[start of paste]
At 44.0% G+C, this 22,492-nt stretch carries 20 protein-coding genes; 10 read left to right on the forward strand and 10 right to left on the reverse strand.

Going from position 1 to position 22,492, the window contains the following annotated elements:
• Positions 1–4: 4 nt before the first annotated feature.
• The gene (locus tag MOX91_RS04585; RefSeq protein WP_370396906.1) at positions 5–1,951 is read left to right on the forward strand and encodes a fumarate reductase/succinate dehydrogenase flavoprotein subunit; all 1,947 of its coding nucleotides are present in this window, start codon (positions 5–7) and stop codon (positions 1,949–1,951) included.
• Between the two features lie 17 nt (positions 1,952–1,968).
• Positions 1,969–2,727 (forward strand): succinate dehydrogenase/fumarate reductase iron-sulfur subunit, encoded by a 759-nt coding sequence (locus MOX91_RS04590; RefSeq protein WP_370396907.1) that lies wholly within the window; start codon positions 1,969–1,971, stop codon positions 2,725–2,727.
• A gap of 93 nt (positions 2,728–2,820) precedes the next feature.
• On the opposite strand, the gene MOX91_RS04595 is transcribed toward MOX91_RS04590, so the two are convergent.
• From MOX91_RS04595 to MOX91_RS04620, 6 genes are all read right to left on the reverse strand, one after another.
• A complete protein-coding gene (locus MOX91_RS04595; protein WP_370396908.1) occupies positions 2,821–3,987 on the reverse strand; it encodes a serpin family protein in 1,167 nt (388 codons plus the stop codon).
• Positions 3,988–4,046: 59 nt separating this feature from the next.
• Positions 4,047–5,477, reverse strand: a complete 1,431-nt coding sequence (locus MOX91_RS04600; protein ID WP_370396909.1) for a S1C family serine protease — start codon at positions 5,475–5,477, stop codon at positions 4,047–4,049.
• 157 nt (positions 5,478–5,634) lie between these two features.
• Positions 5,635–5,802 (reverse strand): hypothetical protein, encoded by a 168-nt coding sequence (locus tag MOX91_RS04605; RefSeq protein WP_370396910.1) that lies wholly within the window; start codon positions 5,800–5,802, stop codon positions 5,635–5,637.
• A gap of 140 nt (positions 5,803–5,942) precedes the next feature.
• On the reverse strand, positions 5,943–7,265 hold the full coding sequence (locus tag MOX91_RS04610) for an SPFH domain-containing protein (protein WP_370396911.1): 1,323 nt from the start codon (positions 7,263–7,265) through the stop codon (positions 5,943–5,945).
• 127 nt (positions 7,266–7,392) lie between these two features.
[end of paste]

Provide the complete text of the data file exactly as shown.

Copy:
At 44.0% G+C, this 22,492-nt stretch carries 20 protein-coding genes; 10 read left to right on the forward strand and 10 right to left on the reverse strand.

Going from position 1 to position 22,492, the window contains the following annotated elements:
• Positions 1–4: 4 nt before the first annotated feature.
• The gene (locus tag MOX91_RS04585; RefSeq protein WP_370396906.1) at positions 5–1,951 is read left to right on the forward strand and encodes a fumarate reductase/succinate dehydrogenase flavoprotein subunit; all 1,947 of its coding nucleotides are present in this window, start codon (positions 5–7) and stop codon (positions 1,949–1,951) included.
• Between the two features lie 17 nt (positions 1,952–1,968).
• Positions 1,969–2,727 (forward strand): succinate dehydrogenase/fumarate reductase iron-sulfur subunit, encoded by a 759-nt coding sequence (locus MOX91_RS04590; RefSeq protein WP_370396907.1) that lies wholly within the window; start codon positions 1,969–1,971, stop codon positions 2,725–2,727.
• A gap of 93 nt (positions 2,728–2,820) precedes the next feature.
• On the opposite strand, the gene MOX91_RS04595 is transcribed toward MOX91_RS04590, so the two are convergent.
• From MOX91_RS04595 to MOX91_RS04620, 6 genes are all read right to left on the reverse strand, one after another.
• A complete protein-coding gene (locus MOX91_RS04595; protein WP_370396908.1) occupies positions 2,821–3,987 on the reverse strand; it encodes a serpin family protein in 1,167 nt (388 codons plus the stop codon).
• Positions 3,988–4,046: 59 nt separating this feature from the next.
• Positions 4,047–5,477, reverse strand: a complete 1,431-nt coding sequence (locus MOX91_RS04600; protein ID WP_370396909.1) for a S1C family serine protease — start codon at positions 5,475–5,477, stop codon at positions 4,047–4,049.
• 157 nt (positions 5,478–5,634) lie between these two features.
• Positions 5,635–5,802 (reverse strand): hypothetical protein, encoded by a 168-nt coding sequence (locus tag MOX91_RS04605; RefSeq protein WP_370396910.1) that lies wholly within the window; start codon positions 5,800–5,802, stop codon positions 5,635–5,637.
• A gap of 140 nt (positions 5,803–5,942) precedes the next feature.
• On the reverse strand, positions 5,943–7,265 hold the full coding sequence (locus tag MOX91_RS04610) for an SPFH domain-containing protein (protein WP_370396911.1): 1,323 nt from the start codon (positions 7,263–7,265) through the stop codon (positions 5,943–5,945).
• 127 nt (positions 7,266–7,392) lie between these two features.